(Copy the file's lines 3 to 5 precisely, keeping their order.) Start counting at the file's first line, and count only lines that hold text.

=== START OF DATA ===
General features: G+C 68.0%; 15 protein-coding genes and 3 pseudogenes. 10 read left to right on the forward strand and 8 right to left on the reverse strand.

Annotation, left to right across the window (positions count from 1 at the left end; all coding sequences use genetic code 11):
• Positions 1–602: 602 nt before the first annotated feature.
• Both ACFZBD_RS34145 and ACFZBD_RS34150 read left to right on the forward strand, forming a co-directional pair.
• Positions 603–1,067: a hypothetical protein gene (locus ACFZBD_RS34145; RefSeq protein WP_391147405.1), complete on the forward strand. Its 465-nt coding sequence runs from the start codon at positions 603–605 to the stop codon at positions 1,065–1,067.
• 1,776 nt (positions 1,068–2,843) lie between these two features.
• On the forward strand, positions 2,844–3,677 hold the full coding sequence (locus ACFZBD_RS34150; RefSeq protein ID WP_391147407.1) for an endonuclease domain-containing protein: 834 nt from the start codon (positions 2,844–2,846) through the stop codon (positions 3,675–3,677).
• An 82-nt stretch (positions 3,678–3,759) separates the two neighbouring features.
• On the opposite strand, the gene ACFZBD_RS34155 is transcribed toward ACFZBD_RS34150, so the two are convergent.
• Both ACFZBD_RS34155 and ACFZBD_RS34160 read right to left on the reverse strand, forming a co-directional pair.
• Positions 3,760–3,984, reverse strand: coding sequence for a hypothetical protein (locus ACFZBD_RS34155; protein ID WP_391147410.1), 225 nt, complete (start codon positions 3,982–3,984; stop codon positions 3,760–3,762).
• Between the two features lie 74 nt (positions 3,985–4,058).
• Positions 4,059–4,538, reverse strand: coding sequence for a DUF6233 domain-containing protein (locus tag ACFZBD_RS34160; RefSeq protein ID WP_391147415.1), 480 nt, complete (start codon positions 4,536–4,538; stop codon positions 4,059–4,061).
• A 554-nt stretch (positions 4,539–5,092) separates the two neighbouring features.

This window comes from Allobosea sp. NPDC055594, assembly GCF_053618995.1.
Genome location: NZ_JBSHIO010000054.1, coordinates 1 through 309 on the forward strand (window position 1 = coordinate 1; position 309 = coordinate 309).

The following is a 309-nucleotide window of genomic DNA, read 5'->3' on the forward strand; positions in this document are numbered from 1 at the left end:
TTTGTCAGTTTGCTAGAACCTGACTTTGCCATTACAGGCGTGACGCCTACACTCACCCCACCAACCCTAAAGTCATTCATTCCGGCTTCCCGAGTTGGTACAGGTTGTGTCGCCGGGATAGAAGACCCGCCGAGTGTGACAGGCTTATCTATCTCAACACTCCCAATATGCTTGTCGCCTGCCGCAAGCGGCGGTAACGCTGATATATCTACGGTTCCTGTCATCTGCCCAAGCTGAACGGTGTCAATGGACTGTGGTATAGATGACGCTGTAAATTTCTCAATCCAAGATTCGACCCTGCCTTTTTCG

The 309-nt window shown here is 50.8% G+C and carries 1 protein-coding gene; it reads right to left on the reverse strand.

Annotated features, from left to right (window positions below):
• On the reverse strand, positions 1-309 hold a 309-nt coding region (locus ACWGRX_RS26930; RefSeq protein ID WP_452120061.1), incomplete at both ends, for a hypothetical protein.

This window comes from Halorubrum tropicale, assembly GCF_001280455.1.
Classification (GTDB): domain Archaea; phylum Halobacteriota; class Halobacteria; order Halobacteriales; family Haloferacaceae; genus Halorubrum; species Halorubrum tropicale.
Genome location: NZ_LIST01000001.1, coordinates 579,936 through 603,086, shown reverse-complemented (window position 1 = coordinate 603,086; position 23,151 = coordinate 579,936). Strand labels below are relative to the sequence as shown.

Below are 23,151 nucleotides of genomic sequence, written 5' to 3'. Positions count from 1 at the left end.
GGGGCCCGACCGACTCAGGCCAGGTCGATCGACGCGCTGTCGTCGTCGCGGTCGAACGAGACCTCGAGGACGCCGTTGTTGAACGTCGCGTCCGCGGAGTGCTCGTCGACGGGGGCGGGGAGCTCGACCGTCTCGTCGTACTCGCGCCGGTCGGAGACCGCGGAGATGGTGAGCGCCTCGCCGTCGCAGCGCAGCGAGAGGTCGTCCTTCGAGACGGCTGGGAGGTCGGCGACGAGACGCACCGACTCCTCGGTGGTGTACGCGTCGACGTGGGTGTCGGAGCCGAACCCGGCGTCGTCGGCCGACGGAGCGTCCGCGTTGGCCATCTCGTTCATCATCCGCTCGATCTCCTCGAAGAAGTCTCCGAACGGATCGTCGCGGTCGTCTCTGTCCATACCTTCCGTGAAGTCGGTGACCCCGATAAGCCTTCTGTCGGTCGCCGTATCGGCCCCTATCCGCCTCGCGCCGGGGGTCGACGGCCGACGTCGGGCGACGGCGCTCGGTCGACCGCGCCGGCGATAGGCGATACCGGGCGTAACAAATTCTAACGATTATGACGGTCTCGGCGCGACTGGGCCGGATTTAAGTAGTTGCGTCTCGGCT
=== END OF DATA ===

• Positions 1–602: 602 nt before the first annotated feature.
• Both ACFZBD_RS34145 and ACFZBD_RS34150 read left to right on the forward strand, forming a co-directional pair.
• Positions 603–1,067: a hypothetical protein gene (locus ACFZBD_RS34145; RefSeq protein WP_391147405.1), complete on the forward strand. Its 465-nt coding sequence runs from the start codon at positions 603–605 to the stop codon at positions 1,065–1,067.